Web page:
Code Name Hélène, Ariel Lawhon
Nancy Grace Augusta Wake was an Australian socialite who became one of World War II’s most daring, dangerous spies. Lawhon’s fourth novel explores her career, her heroics in France toward the end of the war, and her deep love for her French husband. I’ve read a lot of stories about badass female spies, but this one is great: powerful, fast-paced, heartbreaking and stylish. To review for Shelf Awareness (out March 31).

Well-Read Black Girl: Finding Our Stories, Discovering Ourselves, ed. Glory Edim
This collection comprises 21 brief, powerful essays on what it means to be a black woman (and the books that helped shape these particular black women), plus several lists of book recommendations. My TBR just exploded, both because of the essays and the book lists. Well worth reading.

Harry Potter and the Order of the Phoenix, J.K. Rowling
This series grows with every book, and I love this one for its new elements and characters (Tonks! Luna!), and the emotional heft of the ending. (Also: Fred and George Weasley at their finest.) This sets up so much of what’s coming in the next two books, and Harry (though he is so angsty) does a lot of growing up.

Agatha Oddly: Murder at the Museum, Lena Jones
Agatha Oddly is back on the case–investigating a murder at the British Museum and its possible links to a disused Tube station. The setup is a bit of a stretch, but Agatha is a great character (I love her sidekicks/friends, too) and this was a fun adventure. Found at the Mysterious Bookshop in NYC.

Running: A Love Story, Jen A. Miller
I read one of Miller’s running essays in the New York Times a while back, and liked her voice. I blew through this memoir in one day: it’s breezy and accessible. I got tired of reading about her terrible romantic decisions, but the running parts were worthwhile.

Option B: Facing Adversity, Building Resilience, and Finding Joy, Sheryl Sandberg and Adam Grant
My friend Lisa recommended this book since I am navigating lots of change (hello, post-divorce transition). Sandberg lost her husband suddenly in 2015, and this book is her account of moving through grief, plus lots of research-backed strategies for building resilience (my word for 2020) after trauma and sadness. Practical, wise and “not too heavy,” as Lisa said. The right book at the right time for me.

Harry Potter and the Half-Blood Prince, J.K. Rowling
Harry and crew are back at Hogwarts: navigating grief, worrying about Lord Voldemort and (oh yeah) dealing with the usual teenage angst. Despite the increasing darkness, this is really the last book where they get to be normal teenagers: playing Quidditch, sneaking around the castle, making romantic missteps. (So. Much. Snogging.) I also love Harry’s lessons with Dumbledore and his gradual coming to terms with what he’s facing, with so much courage and love.

Most links (not affiliate links) are to my favorite local bookstore, Brookline Booksmith.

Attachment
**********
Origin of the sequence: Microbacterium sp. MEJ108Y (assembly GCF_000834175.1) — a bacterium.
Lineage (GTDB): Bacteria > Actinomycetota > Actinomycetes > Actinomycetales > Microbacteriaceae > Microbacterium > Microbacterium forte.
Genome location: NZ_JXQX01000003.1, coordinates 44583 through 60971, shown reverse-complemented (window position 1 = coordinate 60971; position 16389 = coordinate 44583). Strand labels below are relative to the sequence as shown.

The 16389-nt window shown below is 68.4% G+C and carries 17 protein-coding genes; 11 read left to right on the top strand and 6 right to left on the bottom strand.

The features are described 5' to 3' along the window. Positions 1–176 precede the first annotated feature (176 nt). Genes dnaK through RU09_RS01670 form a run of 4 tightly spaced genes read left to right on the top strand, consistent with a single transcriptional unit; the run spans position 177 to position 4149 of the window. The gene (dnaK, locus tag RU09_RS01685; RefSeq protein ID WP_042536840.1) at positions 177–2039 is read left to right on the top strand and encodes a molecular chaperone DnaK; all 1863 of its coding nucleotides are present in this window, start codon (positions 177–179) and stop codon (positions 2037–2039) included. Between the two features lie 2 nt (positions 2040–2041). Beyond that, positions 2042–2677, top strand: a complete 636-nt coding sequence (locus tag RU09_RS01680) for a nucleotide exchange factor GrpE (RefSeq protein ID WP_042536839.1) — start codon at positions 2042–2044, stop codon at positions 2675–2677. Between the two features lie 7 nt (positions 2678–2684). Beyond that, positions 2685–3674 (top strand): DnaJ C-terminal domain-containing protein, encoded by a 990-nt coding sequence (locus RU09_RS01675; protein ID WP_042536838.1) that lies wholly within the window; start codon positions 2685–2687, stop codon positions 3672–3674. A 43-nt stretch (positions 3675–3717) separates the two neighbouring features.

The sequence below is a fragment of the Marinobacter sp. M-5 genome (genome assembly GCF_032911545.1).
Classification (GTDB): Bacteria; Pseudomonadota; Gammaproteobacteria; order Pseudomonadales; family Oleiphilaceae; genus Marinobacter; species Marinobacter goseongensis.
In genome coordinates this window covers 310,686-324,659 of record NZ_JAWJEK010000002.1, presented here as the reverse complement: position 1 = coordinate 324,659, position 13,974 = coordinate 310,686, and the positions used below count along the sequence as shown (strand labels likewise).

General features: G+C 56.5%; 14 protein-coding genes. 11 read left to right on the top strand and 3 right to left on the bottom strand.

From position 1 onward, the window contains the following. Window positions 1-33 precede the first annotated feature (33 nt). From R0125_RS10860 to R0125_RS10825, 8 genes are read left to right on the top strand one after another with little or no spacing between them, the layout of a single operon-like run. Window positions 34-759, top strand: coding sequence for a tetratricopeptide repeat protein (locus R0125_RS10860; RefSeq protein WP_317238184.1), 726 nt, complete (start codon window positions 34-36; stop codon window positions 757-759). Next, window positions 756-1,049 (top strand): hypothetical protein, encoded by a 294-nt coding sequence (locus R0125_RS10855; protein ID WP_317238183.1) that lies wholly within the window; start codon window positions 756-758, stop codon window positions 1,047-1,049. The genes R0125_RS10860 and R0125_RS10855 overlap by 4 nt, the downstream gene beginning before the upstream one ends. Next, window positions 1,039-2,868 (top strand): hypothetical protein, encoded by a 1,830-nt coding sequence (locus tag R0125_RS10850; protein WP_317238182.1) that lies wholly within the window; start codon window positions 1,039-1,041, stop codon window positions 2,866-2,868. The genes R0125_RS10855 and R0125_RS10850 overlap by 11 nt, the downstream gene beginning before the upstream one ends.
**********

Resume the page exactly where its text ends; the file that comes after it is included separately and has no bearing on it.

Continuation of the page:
What are you reading?

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Here we are, two weeks into a new year, and it’s time to share what I have been reading:

Hannah’s War, Jan Eliasberg
As World War II rages on, an international team of brilliant scientists are working on a top-secret bomb in the lab at Los Alamos. Among them is Dr. Hannah Weiss, who fled Berlin in the wake of Nazi persecution. Major Jack Delaney, sent to catch a spy, begins investigating Hannah, but finds himself drawn to her instead – and they’re both hiding secrets. I read this in one day; it’s gorgeous, compelling and thought-provoking. To review for Shelf Awareness (out March 3).

Time After Time, Lisa Grunwald
Anne recommended this last summer, and I grabbed it at the library. It’s a bittersweet love story set in NYC’s Grand Central Terminal – Nora, a young woman who died in a 1925 subway crash, keeps reappearing in the terminal, where she falls in love with Joe, a train leverman. I loved the period details, the vivid characters, the honest way they dealt with the complexities of love. Still thinking about the ending.

Brown Girl Dreaming, Jacqueline Woodson
I’m several years late to Woodson’s gorgeous memoir-in-verse. I both devoured and savored her lyrical, plainspoken, vivid memories of childhood with her brothers and sister, her grandparents’ love, their transition from Greenville, S.C., to Brooklyn, and the beginnings of her desire to be a writer. Powerful and lovely.

Harry Potter and the Goblet of Fire, J.K. Rowling
Harry and his friends are back at Hogwarts – and he finds himself competing in the Triwizard Tournament, somewhat against his will. The story grows darker, and I love how Rowling draws us deeper into the wizarding world. Also, Rowling’s wit (and the Weasley twins’ ingenuity) shines: “Just then, Neville caused a slight diversion by turning into a large canary.”

The Case of the Wandering Scholar, Kate Saunders
Widowed clergyman’s wife Laetitia Rodd takes on a second case, this one involving a scholar/hermit living near Oxford. She’s trying to track him down to deliver a message from his dying brother – but then, two local priests (one a friend of hers) are murdered, and it’s all connected somehow. Mrs. Rodd is a sharp, compassionate, no-nonsense amateur sleuth and this mystery (whose setting reminded me of Lark Rise to Candleford) was thoroughly enjoyable.

Most links (not affiliate links) are to my favorite local bookstore, Brookline Booksmith.